This Time, Egyptian Riot Over Soccer, Not Bread
CAIRO — History has proved that there are two subjects that will move Egyptians to pour into the streets in riotous numbers, crashing windows, burning cars, battling one another and defying an army of club-wielding riot police officers.
One is the price of bread. Another is soccer, as was proved again this week after Egypt’s national team was defeated by its bitter rival Algeria, losing a berth in the World Cup tournament next year and sparking a riot outside the Algerian Embassy in Cairo late Thursday night.
But there was a pronounced difference between the bread riots of 1977 and 2008 and the soccer riot of Thursday night: the government quieted those earlier outbreaks by quickly lowering the price of bread, while this week it stoked outrage against Algeria.
Egypt had defeated Algeria 2-0 in Cairo on Saturday to set up Wednesday’s climactic playoff in the Sudanese capital, Khartoum. After Egypt lost the second match, the government withdrew its ambassador from Algiers and accused Algerians of menacing Egyptian fans after the game. President Hosni Mubarak’s eldest son, Alaa, a wealthy businessman, sounded as if he were calling his nation to war...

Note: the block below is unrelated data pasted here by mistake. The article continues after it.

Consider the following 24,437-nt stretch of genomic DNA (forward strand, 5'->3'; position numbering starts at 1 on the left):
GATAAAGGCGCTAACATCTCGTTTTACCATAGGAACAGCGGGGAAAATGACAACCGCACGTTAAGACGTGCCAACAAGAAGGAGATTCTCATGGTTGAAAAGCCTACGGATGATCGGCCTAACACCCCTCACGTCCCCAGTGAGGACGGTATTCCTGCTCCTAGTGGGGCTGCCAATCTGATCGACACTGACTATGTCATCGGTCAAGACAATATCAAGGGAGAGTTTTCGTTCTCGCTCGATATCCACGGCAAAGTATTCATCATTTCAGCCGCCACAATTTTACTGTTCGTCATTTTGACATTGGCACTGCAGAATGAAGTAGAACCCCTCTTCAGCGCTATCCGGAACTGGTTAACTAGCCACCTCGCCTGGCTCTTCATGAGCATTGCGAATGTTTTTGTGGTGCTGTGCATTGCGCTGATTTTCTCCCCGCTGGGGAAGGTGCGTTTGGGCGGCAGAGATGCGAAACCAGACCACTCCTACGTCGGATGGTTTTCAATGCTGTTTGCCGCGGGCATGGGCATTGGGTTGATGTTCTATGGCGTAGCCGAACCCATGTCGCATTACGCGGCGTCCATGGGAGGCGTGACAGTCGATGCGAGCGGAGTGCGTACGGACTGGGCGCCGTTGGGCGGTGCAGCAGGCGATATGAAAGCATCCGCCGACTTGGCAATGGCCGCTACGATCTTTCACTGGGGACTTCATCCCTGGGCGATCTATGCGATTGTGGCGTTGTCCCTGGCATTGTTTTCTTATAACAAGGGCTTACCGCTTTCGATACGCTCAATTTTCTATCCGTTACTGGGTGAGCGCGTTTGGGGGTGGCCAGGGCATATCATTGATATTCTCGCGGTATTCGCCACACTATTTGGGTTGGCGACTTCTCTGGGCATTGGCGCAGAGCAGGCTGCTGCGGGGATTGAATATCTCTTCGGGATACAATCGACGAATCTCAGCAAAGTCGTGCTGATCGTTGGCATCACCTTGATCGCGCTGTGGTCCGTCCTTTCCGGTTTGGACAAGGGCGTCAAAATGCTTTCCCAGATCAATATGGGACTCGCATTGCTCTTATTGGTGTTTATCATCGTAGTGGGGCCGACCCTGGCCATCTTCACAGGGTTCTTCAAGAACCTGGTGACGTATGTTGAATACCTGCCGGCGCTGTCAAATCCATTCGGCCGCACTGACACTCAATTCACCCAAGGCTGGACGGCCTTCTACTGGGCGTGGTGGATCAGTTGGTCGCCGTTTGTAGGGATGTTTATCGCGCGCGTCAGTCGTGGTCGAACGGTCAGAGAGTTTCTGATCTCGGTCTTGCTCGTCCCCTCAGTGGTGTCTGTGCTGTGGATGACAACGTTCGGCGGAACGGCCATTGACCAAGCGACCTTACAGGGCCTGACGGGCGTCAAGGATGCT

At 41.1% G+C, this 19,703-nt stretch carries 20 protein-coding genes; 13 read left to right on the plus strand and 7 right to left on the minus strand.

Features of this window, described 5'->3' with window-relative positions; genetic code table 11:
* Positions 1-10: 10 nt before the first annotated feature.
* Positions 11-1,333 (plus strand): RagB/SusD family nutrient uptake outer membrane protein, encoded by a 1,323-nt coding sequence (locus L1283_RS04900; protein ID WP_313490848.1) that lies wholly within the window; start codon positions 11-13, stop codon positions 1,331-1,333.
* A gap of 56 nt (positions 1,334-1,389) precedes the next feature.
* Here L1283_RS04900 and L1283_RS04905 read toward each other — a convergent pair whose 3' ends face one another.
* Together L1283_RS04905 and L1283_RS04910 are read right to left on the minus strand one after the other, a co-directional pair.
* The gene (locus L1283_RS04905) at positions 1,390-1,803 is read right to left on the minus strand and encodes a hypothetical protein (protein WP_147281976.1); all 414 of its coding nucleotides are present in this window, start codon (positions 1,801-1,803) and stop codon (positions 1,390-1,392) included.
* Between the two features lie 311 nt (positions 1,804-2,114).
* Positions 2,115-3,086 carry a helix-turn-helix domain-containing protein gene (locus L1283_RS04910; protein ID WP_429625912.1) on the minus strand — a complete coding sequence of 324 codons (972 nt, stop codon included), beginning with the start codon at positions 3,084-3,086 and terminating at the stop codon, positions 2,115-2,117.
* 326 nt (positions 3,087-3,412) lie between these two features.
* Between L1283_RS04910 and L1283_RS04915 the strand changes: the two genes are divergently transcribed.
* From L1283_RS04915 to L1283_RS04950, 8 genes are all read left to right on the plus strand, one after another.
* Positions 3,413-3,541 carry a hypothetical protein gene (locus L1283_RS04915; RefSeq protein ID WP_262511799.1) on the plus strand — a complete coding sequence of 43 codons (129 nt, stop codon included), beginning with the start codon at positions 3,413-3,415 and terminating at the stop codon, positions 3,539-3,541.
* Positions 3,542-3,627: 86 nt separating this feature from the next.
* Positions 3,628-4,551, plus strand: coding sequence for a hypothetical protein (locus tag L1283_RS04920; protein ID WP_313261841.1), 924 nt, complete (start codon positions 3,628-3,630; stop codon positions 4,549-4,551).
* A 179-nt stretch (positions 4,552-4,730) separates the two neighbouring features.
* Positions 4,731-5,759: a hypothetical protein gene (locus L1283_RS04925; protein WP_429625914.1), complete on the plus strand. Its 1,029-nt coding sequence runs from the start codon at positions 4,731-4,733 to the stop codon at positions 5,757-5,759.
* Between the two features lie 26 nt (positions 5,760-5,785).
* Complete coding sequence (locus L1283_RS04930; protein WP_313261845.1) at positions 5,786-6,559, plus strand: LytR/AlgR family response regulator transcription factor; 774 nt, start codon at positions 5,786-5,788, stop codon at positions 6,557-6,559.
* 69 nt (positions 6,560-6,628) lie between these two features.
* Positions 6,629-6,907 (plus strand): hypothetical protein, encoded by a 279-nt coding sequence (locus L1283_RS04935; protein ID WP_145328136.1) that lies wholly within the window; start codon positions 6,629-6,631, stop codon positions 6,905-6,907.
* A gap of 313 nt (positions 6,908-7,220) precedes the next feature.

... Soccer is a national passion. The only time Egyptians take to the streets in flag-waving celebration is when their team wins. And in soccer terms the North African neighbor Algeria has for years been enemy No. 1. Both nations have waited a long time to get a spot in the World Cup, 24 years for Algeria, 20 for Egypt. The last time Egypt made it was in 1989, when it defeated Algeria.
From the start, the Egyptian government sought to exploit the games with Algeria for political reasons, political analysts said. State radio broadcast nationalist songs. Streets were filled with young men selling Egyptian flags. The president’s son Gamal Mubarak, who is often talked about as a possible successor to his 81-year-old father, attended the two games with other high-ranking party members.
“They excited people, thinking that this would keep them busy from other problems, but in the end it backfired,” said Osama Anwar Okasha, an Egyptian television writer and columnist who blamed leaders in both countries. “It made people here and there explode.”
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